Michael Arias: Quite open-ended.
Early on I told my art director, Shinji Kimura (Steamboy, Catnapped) that I wanted to make the city of Treasure Town (Takaramachi) the star of the movie. I wanted the audience to grow attached to Treasure Town as one might with their own neighbourhood. Insofar as the main characters each have their own story arcs, the city also has its own cycle of evolution. And that's really the big story being told in Tekkon—the story of Treasure Town: the death of the old town and the birth and subsequent destruction of Kiddie Kastle. That is the thread that ties everything else together.
So, to that end, Kimura worked to make the city as solid and three-dimensional and lived-in as possible (while still looking hand-crafted). That process of populating Treasure Town and making it a truly organic assemblage of real-world references informed every design decision we made.
I wanted the city to evoke some nostalgic associations with a previous, less hurried, more peaceful age, so Kimura and our colorist Miyuki Ito and I looked at printing from '50s and '60s Japan (also a bit of India and China)—children's books, matchboxes, billboard advertising. The film shows a great deal of that graphic sensibility in our choice of colour. I liked something very evocative Taiyo said about Treasure Town was that he imagined it like a box of toys spilled out on the floor.
Emru Townsend: Your influences in making this film are multifaceted. Aside from the print references for Treasure Town, you've also mentioned City of God's handheld-camera aesthetic and Francis Bacon's paintings. It seems to me that you chose the particular aspects of other works very carefully before you incorporated them into Tekkonkinkreet. Were there occasions during the making of the film when you came across something that made you reconsider your approach?
I had a very long time to prepare Tekkon so there were definitely certain aspects that I had worked out—perhaps too well—before production began in earnest. Actually, City of God was sort of a last minute inspiration—my distributor had City of God in theatres just when I began production. What City of God did, more than anything else, was it gave me a very concrete example to help communicate some ideas about camera work and tempo to my collaborators. A lot of the stuff we did with handheld, crane shots, aerial shots, etc. had never been tried in animation and there was a certain degree of resistance to overcome with a couple of things. It's very nice to be able to actually show a film that embodies the look and feel or some other aspect of what one's after. And impossible or impractical to communicate many of the devices through storyboards or still artwork.
There were instances when I reconsidered my approach. And certainly many aspects of the project that I didn't have a clear picture of until work was well under way. I really tried to stay flexible and keep the work interesting.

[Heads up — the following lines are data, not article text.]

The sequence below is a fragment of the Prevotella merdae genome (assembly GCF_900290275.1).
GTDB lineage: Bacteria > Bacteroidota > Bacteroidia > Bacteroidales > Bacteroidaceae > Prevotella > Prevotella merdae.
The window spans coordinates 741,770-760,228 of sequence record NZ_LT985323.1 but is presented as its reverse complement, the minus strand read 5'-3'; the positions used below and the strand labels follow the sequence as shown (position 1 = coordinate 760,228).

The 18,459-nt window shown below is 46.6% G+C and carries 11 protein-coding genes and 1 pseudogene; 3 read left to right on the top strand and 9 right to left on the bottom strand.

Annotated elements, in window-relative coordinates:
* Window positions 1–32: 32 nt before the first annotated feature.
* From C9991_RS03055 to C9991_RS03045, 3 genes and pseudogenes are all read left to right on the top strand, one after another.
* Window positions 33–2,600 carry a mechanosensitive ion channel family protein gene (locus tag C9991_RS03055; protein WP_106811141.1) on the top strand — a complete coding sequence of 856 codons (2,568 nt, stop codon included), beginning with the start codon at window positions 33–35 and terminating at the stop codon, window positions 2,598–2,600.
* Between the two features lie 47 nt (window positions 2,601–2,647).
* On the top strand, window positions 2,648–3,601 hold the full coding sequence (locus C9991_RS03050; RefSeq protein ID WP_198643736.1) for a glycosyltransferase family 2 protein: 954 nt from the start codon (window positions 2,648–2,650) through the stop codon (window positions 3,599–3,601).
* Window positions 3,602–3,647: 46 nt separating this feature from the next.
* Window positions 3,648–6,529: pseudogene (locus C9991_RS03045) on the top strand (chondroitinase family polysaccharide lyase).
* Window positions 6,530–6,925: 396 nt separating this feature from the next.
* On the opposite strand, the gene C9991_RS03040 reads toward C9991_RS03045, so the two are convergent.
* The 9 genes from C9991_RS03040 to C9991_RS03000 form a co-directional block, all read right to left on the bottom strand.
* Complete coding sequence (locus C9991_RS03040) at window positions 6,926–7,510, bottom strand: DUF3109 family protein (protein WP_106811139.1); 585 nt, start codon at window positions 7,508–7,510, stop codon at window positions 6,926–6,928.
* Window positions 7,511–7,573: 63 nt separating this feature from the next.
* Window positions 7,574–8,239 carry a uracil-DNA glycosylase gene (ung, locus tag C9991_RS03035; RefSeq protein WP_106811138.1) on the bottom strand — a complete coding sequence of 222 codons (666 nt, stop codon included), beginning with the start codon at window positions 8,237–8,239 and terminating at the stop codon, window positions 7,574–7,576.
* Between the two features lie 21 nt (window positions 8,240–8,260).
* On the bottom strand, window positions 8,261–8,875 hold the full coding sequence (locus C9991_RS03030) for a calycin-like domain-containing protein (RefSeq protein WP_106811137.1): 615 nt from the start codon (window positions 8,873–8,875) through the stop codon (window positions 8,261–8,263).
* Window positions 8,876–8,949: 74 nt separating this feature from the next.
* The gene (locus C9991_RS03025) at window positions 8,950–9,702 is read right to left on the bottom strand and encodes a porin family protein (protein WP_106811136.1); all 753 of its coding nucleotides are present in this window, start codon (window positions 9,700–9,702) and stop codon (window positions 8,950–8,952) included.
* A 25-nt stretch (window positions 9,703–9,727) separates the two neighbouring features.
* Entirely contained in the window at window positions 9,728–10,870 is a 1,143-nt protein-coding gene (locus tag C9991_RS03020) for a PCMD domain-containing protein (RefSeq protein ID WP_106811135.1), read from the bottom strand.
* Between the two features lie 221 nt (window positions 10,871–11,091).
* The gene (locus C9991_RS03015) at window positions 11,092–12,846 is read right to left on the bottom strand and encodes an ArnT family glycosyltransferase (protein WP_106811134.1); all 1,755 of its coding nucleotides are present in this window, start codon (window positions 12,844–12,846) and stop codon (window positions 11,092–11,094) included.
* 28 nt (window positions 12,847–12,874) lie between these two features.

TT: Notwithstanding festival screenings, Tekkonkinkreet has had a limited release in the US, and an even more limited release in Canada (only two cities). Do you have any thoughts on how Tekkonkinkreet has been distributed here? How about for other anime films?
Suffice to say that I think there were a great many missed opportunities—and not solely with regards to Tekkon's theatrical release (or lack of such) in North America.
I designed the movie as an immersive experience—to be seen in a theatre, on the big screen—and it's sad to think that so many people who might have appreciated the movie that way didn't have the opportunity or (worse) didn't even know the movie existed. That's not to say that Tekkon can't be appreciated on the small screen—it can—but it's a totally different movie when watched from one's sofa. One thing that excites me about home video is that one can view a favourite movie multiple times. Tekkon is so dense, visually, that I'm sure it will continue to reveal new detail in repeated viewings. I just wish more people had been able to see the movie in the theatre first.
It's tough for me to speak for other films, but it's pretty obvious that there's yet to be a clear international theatrical success story for Japanese animation. There are many factors to explain this, I think. Audiences' tastes are different, for one thing. Most Japanese, regardless of their place in society, have seen an enormous range of animation and read a great many comic books by the time they reach adulthood. And from a very early age too. And the animation isn't just of the Cartoon Network or Simpsons sitcom style or Disney dancing elephant style (which I also love, by the way). There's some very sophisticated stories being told through amazing artwork here in Japan. By comparison to most Japanese, Westerners, even so-called "anime fans," have a very limited vocabulary of animation and comic art. There's other issues as well. I could go on and on. Needless to say, I think there's work to be done.